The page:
Among his many honors, he received the first Gravity prize awarded by the Gravity Research Foundation of Massachusetts in its annual international competition in 1977, the Alfred P. Sloan Research Fellow award for 1981 to 1985; the Syracuse University Chancellor's Citation for Academic Excellence in 1987; election to the Governing Council of the International Society for General Relativity and Gravitation from 1989 to 1998, the Wasserstrom Award for Graduate Teaching and Advising at Syracuse University in 1992, election as an Honorary Fellow of the Indian Academy of Sciences in 1996, election as a Fellow of the American Physical Society in 1997, election as a Foreign Fellow of the National Academy of Sciences in India in 1997, and election as president of the American Chapter of the Indian Physics Association from 2000 to 2002. Ashtekar also is featured in the book titled The New York Times Scientists at Work, published in 2000.

A highly-regarded lecturer, he was honored as the Rufus Putnam Distinguished Visiting Professor at Ohio University in 1989, the Senior Visiting Fellow of the British Science and Engineering Research Council in 1991, the Distinguished Lecturer at the Institute for Fundamental Theory of the University of Florida in 1992, the Distinguished Lecturer at the Center for Theoretical Physics of the University of Maryland in 1994, the presenter of the Andrejewski Lectures on Mathematical Physics in the Federal Republic of Germany in 1995, the Golden Jubilee Visiting Professor at the Physical Research Laboratory in India in 1997, the presenter of the Distinguished Lecture Series of the Mexican Academy of Science in Mexico City in 1997, and the Invited Lecturer in the symposium titled "Les Quanta": un Siecle apres Planck" celebrating the 100th anniversary of the publication of Planck's paper on black-body radiation at the Academy of Sciences in France in 2000.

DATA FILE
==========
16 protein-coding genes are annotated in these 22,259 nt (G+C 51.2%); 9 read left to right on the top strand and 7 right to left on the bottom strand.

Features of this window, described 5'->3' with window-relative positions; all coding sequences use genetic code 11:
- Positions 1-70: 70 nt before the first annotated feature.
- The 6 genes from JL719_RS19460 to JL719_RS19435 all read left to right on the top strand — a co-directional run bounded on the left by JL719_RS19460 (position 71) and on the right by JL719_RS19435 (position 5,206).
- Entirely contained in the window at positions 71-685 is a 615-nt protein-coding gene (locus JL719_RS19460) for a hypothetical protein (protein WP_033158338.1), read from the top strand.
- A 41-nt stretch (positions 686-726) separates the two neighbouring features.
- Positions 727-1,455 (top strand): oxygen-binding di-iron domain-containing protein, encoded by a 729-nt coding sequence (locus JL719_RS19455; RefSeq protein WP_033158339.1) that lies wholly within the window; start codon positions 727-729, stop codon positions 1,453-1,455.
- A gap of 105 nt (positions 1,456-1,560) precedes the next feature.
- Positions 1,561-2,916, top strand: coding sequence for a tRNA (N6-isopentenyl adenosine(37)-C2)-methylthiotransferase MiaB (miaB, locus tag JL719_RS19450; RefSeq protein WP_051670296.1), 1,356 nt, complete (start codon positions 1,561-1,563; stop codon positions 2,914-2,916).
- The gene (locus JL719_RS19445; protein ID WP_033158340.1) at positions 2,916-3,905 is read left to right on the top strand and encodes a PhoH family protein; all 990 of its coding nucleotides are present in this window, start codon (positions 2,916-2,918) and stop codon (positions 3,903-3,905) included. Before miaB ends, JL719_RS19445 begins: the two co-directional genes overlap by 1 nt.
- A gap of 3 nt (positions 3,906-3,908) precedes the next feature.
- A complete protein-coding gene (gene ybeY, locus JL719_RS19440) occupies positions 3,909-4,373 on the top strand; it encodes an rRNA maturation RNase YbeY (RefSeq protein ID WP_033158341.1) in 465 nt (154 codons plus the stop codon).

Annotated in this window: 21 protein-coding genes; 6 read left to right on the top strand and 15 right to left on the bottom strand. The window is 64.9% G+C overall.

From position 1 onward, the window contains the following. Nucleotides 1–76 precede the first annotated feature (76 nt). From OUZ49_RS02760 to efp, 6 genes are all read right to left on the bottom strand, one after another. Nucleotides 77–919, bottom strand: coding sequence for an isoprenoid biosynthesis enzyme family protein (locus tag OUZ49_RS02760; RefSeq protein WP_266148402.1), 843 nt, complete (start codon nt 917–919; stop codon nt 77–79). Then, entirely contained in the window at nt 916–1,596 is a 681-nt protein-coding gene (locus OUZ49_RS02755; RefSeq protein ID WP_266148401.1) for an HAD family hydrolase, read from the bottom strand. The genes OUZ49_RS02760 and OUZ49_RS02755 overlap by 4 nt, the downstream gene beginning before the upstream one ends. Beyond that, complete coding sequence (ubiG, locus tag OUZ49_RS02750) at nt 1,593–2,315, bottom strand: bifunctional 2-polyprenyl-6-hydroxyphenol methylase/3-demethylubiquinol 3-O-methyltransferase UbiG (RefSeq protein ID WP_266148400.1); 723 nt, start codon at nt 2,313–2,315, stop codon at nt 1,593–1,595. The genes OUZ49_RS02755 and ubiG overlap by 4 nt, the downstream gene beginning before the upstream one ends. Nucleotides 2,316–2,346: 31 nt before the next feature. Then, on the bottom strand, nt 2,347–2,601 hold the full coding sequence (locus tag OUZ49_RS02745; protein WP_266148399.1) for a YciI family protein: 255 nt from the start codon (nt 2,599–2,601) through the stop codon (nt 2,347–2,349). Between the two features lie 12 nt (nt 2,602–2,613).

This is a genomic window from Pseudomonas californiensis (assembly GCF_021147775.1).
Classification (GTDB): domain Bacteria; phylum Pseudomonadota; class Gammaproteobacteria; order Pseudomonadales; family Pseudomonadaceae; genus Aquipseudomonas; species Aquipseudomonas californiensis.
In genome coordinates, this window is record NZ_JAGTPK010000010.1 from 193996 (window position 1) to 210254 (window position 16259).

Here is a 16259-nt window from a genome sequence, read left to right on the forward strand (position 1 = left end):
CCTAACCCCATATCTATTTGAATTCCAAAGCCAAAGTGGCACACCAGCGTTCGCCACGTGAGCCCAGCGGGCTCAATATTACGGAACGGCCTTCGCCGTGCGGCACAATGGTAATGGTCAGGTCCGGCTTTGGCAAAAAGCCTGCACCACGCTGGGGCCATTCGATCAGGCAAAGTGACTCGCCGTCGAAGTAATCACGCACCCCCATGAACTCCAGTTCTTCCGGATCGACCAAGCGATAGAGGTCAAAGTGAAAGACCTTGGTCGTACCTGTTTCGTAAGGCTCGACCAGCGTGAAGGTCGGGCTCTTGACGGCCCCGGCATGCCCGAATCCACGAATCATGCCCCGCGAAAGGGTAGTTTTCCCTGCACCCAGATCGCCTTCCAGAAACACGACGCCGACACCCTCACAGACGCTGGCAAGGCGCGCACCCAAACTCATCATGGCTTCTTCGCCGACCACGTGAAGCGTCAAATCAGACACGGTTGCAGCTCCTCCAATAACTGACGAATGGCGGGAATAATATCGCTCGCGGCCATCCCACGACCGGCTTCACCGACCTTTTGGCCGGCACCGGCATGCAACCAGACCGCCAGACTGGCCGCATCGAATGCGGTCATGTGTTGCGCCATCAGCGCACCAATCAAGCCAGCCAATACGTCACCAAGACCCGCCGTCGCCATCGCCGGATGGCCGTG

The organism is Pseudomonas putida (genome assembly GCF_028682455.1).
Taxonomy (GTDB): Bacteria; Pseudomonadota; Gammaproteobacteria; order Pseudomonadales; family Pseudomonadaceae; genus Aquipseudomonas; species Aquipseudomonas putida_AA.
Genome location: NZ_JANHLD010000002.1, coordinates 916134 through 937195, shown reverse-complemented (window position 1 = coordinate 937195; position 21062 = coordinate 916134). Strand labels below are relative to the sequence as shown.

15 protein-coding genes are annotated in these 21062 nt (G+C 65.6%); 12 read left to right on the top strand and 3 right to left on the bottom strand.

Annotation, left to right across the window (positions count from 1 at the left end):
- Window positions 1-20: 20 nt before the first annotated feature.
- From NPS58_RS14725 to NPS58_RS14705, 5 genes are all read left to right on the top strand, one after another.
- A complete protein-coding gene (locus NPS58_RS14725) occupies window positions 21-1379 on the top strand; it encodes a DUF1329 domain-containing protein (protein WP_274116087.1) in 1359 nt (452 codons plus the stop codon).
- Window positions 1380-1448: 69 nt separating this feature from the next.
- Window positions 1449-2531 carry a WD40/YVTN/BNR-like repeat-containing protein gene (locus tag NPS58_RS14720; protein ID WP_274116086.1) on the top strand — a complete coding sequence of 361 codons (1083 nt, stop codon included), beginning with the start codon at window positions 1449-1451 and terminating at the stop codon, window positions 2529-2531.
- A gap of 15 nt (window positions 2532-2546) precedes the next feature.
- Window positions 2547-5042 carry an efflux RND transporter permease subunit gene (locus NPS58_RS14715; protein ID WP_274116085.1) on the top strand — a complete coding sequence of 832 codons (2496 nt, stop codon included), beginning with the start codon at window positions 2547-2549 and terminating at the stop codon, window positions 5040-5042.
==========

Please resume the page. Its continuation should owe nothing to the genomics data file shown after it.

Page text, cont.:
The remaining events in the 2004 Penn State Lectures on the Frontiers of Science include:

  • "Atomic Clocks on Earth and in Space: Why We Need Them, How They Work, and What They Can Tell Us" on 14 February in 100 Thomas Building by Kurt Gibble, associate professor of physics at Penn State;
  • "Time, Human Aging, and Longevity: How Long Can a Person Live?" on 21 February in 100 Thomas Building by Robert B. Mitchell, professor of biology and director of the premedicine and science majors at Penn State; and
  • "The Arrow of Time: Why Can We Remember the Past but Not the Future?" on 28 February in 100 Thomas Building by Joel L. Lebowitz, professor of mathematics and director of the Center for Mathematical Sciences Research at Rutgers University.

The Penn State Lectures on the Frontiers of Science are sponsored by the Penn State Eberly College of Science, with additional financial support provided by Pfizer Inc.

Thomas Building is located at the intersection of Pollock and Shortlidge Roads on the Penn State University Park Campus. Free parking is available in the Eisenhower Parking Deck behind Eisenhower Auditorium on Shortlidge Road. For access assistance contact the Eberly College of Science Office of Public Information by telephone at (814) 863-8453, by e-mail at science@psu.edu.